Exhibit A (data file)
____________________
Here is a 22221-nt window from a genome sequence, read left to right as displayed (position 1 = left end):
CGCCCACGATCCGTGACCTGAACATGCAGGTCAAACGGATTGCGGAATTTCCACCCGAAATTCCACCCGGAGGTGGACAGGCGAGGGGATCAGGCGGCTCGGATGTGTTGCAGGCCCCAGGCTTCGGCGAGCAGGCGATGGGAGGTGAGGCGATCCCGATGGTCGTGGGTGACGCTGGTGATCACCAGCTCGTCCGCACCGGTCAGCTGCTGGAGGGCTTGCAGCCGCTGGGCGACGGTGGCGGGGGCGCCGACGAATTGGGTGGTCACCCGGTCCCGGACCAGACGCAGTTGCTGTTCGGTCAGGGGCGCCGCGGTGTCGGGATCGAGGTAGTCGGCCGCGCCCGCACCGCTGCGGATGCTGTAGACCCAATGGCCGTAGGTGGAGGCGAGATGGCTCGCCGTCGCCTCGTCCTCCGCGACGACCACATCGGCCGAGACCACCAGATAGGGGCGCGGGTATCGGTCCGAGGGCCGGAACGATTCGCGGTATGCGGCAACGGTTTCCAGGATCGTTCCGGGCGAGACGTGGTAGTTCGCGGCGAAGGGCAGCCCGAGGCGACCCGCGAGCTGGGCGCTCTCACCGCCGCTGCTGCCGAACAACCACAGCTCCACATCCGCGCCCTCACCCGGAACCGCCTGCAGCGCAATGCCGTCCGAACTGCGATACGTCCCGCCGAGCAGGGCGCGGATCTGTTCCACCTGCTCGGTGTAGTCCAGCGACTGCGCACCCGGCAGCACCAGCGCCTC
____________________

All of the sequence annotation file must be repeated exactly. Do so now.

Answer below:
Here is a 22221-nt window from a genome sequence, read left to right as displayed (position 1 = left end):
CGCCCACGATCCGTGACCTGAACATGCAGGTCAAACGGATTGCGGAATTTCCACCCGAAATTCCACCCGGAGGTGGACAGGCGAGGGGATCAGGCGGCTCGGATGTGTTGCAGGCCCCAGGCTTCGGCGAGCAGGCGATGGGAGGTGAGGCGATCCCGATGGTCGTGGGTGACGCTGGTGATCACCAGCTCGTCCGCACCGGTCAGCTGCTGGAGGGCTTGCAGCCGCTGGGCGACGGTGGCGGGGGCGCCGACGAATTGGGTGGTCACCCGGTCCCGGACCAGACGCAGTTGCTGTTCGGTCAGGGGCGCCGCGGTGTCGGGATCGAGGTAGTCGGCCGCGCCCGCACCGCTGCGGATGCTGTAGACCCAATGGCCGTAGGTGGAGGCGAGATGGCTCGCCGTCGCCTCGTCCTCCGCGACGACCACATCGGCCGAGACCACCAGATAGGGGCGCGGGTATCGGTCCGAGGGCCGGAACGATTCGCGGTATGCGGCAACGGTTTCCAGGATCGTTCCGGGCGAGACGTGGTAGTTCGCGGCGAAGGGCAGCCCGAGGCGACCCGCGAGCTGGGCGCTCTCACCGCCGCTGCTGCCGAACAACCACAGCTCCACATCCGCGCCCTCACCCGGAACCGCCTGCAGCGCAATGCCGTCCGAACTGCGATACGTCCCGCCGAGCAGGGCGCGGATCTGTTCCACCTGCTCGGTGTAGTCCAGCGACTGCGCACCCGGCAGCACCAGCGCCTC